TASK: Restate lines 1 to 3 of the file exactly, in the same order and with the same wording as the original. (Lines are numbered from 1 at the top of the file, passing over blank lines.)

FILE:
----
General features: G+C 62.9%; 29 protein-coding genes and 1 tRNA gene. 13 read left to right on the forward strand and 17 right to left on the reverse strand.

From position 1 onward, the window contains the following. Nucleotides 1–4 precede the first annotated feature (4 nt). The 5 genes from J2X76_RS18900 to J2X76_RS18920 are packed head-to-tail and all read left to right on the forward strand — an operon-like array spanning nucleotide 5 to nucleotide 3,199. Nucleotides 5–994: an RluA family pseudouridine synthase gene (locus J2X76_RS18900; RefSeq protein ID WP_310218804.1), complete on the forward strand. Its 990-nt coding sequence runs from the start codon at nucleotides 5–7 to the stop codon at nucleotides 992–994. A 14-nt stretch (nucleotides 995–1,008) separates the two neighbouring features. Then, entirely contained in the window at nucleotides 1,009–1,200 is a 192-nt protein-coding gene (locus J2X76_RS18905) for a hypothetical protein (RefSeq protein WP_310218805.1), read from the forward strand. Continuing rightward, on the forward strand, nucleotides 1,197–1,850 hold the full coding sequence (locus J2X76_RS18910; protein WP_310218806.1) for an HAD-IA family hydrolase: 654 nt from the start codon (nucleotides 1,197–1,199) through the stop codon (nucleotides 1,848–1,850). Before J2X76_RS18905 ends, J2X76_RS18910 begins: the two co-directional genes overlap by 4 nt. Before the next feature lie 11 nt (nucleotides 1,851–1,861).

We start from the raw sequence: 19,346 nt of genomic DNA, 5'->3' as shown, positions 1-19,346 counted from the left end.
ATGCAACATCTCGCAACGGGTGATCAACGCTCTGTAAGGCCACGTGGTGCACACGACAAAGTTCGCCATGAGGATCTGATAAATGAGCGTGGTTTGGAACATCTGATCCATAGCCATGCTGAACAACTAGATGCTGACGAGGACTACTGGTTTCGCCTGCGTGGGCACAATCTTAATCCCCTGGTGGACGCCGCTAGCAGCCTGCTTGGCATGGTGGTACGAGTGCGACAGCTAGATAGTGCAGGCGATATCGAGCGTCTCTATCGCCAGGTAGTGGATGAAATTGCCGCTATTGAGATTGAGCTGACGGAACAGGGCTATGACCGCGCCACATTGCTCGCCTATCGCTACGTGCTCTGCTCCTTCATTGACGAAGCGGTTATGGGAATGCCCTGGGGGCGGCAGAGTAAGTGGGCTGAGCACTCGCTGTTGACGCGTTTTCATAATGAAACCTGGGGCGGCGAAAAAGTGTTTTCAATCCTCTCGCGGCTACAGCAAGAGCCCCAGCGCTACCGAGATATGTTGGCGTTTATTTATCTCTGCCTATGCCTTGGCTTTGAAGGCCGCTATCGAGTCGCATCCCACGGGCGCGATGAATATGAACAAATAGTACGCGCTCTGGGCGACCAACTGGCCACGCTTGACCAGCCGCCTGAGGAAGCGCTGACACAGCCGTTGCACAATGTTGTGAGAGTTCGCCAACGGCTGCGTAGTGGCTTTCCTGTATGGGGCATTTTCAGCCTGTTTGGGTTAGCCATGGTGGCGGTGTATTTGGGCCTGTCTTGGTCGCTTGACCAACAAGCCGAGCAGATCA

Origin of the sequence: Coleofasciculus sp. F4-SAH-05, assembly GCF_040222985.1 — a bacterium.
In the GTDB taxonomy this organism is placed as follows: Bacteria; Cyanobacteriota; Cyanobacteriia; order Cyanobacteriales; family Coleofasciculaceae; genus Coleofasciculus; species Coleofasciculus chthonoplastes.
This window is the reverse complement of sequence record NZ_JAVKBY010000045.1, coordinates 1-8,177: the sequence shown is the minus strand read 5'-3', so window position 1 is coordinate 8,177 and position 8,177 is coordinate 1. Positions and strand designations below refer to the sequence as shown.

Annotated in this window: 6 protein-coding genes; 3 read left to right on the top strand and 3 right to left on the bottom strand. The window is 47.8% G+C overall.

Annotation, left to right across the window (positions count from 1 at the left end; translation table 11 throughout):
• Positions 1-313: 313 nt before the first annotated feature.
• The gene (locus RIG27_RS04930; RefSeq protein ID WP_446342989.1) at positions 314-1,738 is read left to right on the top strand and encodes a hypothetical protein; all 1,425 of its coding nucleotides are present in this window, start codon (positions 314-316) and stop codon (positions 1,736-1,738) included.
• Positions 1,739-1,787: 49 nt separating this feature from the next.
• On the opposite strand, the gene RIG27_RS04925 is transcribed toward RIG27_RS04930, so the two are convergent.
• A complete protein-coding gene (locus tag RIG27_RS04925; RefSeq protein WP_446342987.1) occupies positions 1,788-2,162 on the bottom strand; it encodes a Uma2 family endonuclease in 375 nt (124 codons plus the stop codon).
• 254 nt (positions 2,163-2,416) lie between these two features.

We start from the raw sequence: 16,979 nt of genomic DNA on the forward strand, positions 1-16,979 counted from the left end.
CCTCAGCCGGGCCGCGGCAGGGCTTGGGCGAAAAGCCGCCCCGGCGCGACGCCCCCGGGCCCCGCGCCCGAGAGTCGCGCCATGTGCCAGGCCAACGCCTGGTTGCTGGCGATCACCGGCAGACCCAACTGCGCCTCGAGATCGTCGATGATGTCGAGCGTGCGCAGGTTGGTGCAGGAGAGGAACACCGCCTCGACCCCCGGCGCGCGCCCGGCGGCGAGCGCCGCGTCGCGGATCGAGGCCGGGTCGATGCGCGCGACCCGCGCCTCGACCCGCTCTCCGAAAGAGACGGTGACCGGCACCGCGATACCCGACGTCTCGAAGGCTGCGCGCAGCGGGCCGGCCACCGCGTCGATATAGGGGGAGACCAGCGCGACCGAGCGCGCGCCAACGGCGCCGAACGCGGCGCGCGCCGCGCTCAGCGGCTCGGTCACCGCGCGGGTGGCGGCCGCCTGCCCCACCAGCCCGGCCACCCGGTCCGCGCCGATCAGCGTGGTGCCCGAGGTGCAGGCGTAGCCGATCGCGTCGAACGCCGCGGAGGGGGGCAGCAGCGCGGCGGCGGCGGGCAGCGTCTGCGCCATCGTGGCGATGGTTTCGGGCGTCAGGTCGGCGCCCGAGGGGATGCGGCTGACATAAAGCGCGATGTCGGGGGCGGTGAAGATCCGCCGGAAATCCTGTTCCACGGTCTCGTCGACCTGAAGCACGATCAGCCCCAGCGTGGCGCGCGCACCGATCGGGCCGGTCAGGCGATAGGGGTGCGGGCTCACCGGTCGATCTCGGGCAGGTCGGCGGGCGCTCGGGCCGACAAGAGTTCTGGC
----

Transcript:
General features: G+C 62.9%; 29 protein-coding genes and 1 tRNA gene. 13 read left to right on the forward strand and 17 right to left on the reverse strand.

From position 1 onward, the window contains the following. Nucleotides 1–4 precede the first annotated feature (4 nt). The 5 genes from J2X76_RS18900 to J2X76_RS18920 are packed head-to-tail and all read left to right on the forward strand — an operon-like array spanning nucleotide 5 to nucleotide 3,199. Nucleotides 5–994: an RluA family pseudouridine synthase gene (locus J2X76_RS18900; RefSeq protein ID WP_310218804.1), complete on the forward strand. Its 990-nt coding sequence runs from the start codon at nucleotides 5–7 to the stop codon at nucleotides 992–994. A 14-nt stretch (nucleotides 995–1,008) separates the two neighbouring features. Then, entirely contained in the window at nucleotides 1,009–1,200 is a 192-nt protein-coding gene (locus J2X76_RS18905) for a hypothetical protein (RefSeq protein WP_310218805.1), read from the forward strand. Continuing rightward, on the forward strand, nucleotides 1,197–1,850 hold the full coding sequence (locus J2X76_RS18910; protein WP_310218806.1) for an HAD-IA family hydrolase: 654 nt from the start codon (nucleotides 1,197–1,199) through the stop codon (nucleotides 1,848–1,850). Before J2X76_RS18905 ends, J2X76_RS18910 begins: the two co-directional genes overlap by 4 nt. Before the next feature lie 11 nt (nucleotides 1,851–1,861).

We start from the raw sequence: 19,346 nt of genomic DNA, 5'->3' as shown, positions 1-19,346 counted from the left end.